Important research in recent years has called attention to the centrality of nonprofit organizations to the ability of low-income individuals to acquire resources from the state, documenting their significance as brokers and pointing to their value as liaisons and innovators (Smith and Lipsky 1993; Marwell 2004, 2009; Small 2006, 2009). In this paper, we have examined the other side of this process – the constraints involved in this form of brokerage. From the perspective of the federal government, nonprofit organizations are a straightforward way of outsourcing support for the poor; from the perspective of the organizations, the federal government is a source of funds to maintain its operations and enact its institutional mission; from the perspective of the poor, the nonprofit is the point of contact, the place that, as an organizational broker, provides access to information, goods and other sources from the federal government (Allard and Small, 2013; Isett et al., 2011; Small, 2009; see Obstfeld et al., 2014). This three-way relation, however, is shaped by the larger environment in which the actors operate, and, since the government is the ultimate funder, by the expectations imposed from the top. We have argued that the complicated dynamics that ensue can have detrimental consequences for the relation between nonprofits and their clients and for the decisions of the poor themselves, who are at times forced to acquiesce to substantial intrusions for the sake of government support.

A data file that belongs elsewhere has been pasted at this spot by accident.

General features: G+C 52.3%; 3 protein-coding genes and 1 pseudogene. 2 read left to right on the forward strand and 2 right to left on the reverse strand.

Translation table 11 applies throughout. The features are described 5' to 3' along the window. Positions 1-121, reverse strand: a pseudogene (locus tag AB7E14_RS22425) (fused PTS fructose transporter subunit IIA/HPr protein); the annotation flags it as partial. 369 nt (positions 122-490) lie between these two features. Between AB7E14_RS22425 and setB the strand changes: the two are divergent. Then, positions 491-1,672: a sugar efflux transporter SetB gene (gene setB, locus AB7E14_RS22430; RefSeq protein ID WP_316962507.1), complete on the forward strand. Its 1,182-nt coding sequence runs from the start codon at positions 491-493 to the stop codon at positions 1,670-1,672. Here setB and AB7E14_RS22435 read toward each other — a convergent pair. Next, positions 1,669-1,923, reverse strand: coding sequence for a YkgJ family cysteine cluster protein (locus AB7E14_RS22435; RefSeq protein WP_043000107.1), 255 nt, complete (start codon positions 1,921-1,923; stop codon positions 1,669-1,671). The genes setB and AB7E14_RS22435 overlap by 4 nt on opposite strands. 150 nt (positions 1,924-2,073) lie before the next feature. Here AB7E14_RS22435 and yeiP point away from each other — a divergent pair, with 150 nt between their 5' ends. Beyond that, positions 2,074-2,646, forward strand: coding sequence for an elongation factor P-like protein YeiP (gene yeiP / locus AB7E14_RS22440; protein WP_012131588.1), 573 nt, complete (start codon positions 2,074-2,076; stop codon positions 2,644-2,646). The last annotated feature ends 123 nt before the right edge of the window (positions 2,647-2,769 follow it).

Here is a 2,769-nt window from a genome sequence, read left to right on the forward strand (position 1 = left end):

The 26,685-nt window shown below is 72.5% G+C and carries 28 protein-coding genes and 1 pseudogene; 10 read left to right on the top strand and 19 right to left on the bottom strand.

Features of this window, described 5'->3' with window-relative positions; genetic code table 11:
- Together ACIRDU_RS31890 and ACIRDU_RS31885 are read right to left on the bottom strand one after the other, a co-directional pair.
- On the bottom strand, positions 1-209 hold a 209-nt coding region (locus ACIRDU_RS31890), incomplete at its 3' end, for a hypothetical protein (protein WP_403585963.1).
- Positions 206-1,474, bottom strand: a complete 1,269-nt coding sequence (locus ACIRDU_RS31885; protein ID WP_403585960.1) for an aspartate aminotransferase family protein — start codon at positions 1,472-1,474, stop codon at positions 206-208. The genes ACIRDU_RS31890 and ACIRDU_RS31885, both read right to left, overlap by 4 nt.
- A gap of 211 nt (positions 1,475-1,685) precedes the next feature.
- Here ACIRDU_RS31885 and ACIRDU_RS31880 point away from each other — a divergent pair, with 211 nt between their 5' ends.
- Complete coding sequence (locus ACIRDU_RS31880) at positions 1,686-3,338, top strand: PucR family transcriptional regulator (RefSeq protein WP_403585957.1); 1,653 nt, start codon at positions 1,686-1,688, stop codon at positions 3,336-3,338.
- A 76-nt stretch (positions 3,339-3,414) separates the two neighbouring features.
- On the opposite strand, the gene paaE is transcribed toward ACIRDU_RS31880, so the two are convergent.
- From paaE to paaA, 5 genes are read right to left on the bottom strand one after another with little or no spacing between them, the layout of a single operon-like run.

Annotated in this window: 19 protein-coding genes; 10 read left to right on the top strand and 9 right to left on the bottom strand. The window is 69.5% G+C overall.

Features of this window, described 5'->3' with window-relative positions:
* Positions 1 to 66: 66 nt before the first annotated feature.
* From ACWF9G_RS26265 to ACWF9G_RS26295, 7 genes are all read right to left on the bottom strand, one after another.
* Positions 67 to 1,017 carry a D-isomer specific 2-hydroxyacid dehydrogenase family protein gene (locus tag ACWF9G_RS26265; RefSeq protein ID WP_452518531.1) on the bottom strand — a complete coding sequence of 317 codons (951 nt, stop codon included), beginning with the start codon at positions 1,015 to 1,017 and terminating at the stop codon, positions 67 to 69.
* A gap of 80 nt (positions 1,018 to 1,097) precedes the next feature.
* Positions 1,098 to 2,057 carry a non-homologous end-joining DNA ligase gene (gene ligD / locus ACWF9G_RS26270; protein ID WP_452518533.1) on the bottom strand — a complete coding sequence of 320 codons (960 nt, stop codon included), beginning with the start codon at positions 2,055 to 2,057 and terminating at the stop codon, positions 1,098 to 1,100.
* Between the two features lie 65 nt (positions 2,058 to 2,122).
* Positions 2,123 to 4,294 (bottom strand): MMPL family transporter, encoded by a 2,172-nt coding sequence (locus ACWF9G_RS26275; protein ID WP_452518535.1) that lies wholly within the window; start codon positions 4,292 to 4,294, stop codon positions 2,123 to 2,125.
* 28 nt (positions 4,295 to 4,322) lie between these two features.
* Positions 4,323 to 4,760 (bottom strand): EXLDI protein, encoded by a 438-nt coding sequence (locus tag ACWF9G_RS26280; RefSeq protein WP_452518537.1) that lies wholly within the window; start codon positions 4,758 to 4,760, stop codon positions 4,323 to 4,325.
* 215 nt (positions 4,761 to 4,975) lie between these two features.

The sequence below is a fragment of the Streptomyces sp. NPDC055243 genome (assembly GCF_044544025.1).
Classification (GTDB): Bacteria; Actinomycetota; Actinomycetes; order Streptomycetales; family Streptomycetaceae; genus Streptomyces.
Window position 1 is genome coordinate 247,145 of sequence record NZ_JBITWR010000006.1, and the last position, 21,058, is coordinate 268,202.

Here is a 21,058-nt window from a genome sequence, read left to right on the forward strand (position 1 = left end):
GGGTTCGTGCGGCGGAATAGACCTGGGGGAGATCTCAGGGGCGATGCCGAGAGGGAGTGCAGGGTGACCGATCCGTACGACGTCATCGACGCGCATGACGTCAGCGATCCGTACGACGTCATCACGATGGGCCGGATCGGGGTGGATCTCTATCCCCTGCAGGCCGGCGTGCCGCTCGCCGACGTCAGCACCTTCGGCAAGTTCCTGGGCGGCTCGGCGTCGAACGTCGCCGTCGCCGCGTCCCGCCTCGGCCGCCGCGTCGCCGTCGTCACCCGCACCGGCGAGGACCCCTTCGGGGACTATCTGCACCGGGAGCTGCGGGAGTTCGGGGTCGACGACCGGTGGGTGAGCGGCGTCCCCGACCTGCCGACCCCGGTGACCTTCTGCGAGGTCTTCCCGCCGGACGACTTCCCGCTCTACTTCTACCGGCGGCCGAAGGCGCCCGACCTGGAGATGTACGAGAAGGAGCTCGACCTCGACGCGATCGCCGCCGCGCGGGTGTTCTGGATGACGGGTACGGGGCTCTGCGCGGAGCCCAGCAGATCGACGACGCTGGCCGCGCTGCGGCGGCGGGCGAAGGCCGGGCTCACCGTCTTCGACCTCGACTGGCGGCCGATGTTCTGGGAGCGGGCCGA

These specific dynamics are not necessarily intrinsic components of the relationship between government funders and contracted nonprofits. Consider a case from Canada. The Manitoba Family Violence Prevention Program (FVPP) arose out of efforts to “establish, maintain, and improve services for persons affected by family violence” and is funded through service-purchase agreements with Manitoba’s provincial government (Brown and Troutt, 2004, p. 12). When the government asked the FVPP to adopt these agreements, the FVPP instead insisted on assembling “a group consisting of representatives of all affected organizations as well as the FVPP staff” to consider the request, a process that “produced a well-informed group of participants cooperating to create documents that accurately link funding to the services for which the government is contracting” (Brown and Troutt, 2004, p. 14). The resulting service purchase agreements: are negotiated on a three-year basis, with “all organizations within a particular program set renewing service purchase agreements at the same time”; specify the service expectations of the FVPP as well as the funds that will be furnished; guide spending “in a way that makes the standards possible”; and include “detailed schedules specific to each organization” (Brown and Troutt, 2004, p. 15). In light of this history and these features of the FVPP, organizations funded by the program report “tremendous satisfaction” with it, while client satisfaction is “consistently high” (Brown and Troutt, 2004, pp. 17-18). Indeed, in this context, nonprofits liaison role appears to supersede their roles as representatives.